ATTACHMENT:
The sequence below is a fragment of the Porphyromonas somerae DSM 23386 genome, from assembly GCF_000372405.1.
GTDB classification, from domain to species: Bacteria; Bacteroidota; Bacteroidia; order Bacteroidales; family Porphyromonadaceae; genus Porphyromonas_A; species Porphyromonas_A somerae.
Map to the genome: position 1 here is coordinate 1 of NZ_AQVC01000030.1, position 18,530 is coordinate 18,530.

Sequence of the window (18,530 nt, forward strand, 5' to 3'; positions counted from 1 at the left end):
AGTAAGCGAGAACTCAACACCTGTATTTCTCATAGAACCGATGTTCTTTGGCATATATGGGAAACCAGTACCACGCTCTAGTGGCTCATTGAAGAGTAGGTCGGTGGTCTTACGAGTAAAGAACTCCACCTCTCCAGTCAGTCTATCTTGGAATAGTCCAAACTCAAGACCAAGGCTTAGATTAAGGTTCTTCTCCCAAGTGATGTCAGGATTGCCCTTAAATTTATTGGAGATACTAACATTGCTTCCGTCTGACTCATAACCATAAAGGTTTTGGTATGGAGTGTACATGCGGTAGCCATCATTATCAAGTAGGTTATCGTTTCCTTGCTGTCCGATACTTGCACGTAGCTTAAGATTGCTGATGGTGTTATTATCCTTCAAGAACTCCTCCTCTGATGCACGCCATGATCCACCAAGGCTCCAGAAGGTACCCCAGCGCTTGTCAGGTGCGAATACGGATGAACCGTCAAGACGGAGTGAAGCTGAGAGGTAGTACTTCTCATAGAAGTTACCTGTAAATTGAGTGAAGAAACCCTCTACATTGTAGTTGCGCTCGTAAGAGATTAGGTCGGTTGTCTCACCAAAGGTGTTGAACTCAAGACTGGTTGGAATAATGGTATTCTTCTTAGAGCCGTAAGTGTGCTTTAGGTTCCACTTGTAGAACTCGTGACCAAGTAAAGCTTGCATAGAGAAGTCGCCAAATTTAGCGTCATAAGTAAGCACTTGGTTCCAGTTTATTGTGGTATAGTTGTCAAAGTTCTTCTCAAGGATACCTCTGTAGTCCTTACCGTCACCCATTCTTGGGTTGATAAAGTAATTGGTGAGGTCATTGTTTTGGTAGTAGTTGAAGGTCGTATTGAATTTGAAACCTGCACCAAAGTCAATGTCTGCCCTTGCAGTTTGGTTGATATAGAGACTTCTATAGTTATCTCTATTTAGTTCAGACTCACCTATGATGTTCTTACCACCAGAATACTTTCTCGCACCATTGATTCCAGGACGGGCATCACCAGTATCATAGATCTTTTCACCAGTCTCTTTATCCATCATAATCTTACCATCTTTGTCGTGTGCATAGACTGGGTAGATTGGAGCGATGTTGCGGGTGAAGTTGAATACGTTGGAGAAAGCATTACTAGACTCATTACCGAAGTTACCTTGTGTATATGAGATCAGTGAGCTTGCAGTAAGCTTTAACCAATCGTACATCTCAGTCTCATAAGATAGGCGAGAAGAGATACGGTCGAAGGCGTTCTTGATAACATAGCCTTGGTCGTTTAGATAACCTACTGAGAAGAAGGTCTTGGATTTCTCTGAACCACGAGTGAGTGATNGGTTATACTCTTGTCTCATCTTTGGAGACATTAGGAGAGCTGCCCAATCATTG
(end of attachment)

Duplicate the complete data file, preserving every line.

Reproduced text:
The sequence below is a fragment of the Porphyromonas somerae DSM 23386 genome, from assembly GCF_000372405.1.
GTDB classification, from domain to species: Bacteria; Bacteroidota; Bacteroidia; order Bacteroidales; family Porphyromonadaceae; genus Porphyromonas_A; species Porphyromonas_A somerae.
Map to the genome: position 1 here is coordinate 1 of NZ_AQVC01000030.1, position 18,530 is coordinate 18,530.

Sequence of the window (18,530 nt, forward strand, 5' to 3'; positions counted from 1 at the left end):
AGTAAGCGAGAACTCAACACCTGTATTTCTCATAGAACCGATGTTCTTTGGCATATATGGGAAACCAGTACCACGCTCTAGTGGCTCATTGAAGAGTAGGTCGGTGGTCTTACGAGTAAAGAACTCCACCTCTCCAGTCAGTCTATCTTGGAATAGTCCAAACTCAAGACCAAGGCTTAGATTAAGGTTCTTCTCCCAAGTGATGTCAGGATTGCCCTTAAATTTATTGGAGATACTAACATTGCTTCCGTCTGACTCATAACCATAAAGGTTTTGGTATGGAGTGTACATGCGGTAGCCATCATTATCAAGTAGGTTATCGTTTCCTTGCTGTCCGATACTTGCACGTAGCTTAAGATTGCTGATGGTGTTATTATCCTTCAAGAACTCCTCCTCTGATGCACGCCATGATCCACCAAGGCTCCAGAAGGTACCCCAGCGCTTGTCAGGTGCGAATACGGATGAACCGTCAAGACGGAGTGAAGCTGAGAGGTAGTACTTCTCATAGAAGTTACCTGTAAATTGAGTGAAGAAACCCTCTACATTGTAGTTGCGCTCGTAAGAGATTAGGTCGGTTGTCTCACCAAAGGTGTTGAACTCAAGACTGGTTGGAATAATGGTATTCTTCTTAGAGCCGTAAGTGTGCTTTAGGTTCCACTTGTAGAACTCGTGACCAAGTAAAGCTTGCATAGAGAAGTCGCCAAATTTAGCGTCATAAGTAAGCACTTGGTTCCAGTTTATTGTGGTATAGTTGTCAAAGTTCTTCTCAAGGATACCTCTGTAGTCCTTACCGTCACCCATTCTTGGGTTGATAAAGTAATTGGTGAGGTCATTGTTTTGGTAGTAGTTGAAGGTCGTATTGAATTTGAAACCTGCACCAAAGTCAATGTCTGCCCTTGCAGTTTGGTTGATATAGAGACTTCTATAGTTATCTCTATTTAGTTCAGACTCACCTATGATGTTCTTACCACCAGAATACTTTCTCGCACCATTGATTCCAGGACGGGCATCACCAGTATCATAGATCTTTTCACCAGTCTCTTTATCCATCATAATCTTACCATCTTTGTCGTGTGCATAGACTGGGTAGATTGGAGCGATGTTGCGGGTGAAGTTGAATACGTTGGAGAAAGCATTACTAGACTCATTACCGAAGTTACCTTGTGTATATGAGATCAGTGAGCTTGCAGTAAGCTTTAACCAATCGTACATCTCAGTCTCATAAGATAGGCGAGAAGAGATACGGTCGAAGGCGTTCTTGATAACATAGCCTTGGTCGTTTAGATAACCTACTGAGAAGAAGGTCTTGGATTTCTCTGAACCACGAGTGAGTGATNGGTTATACTCTTGTCTCATCTTTGGAGACATTAGGAGAGCTGCCCAATCATTG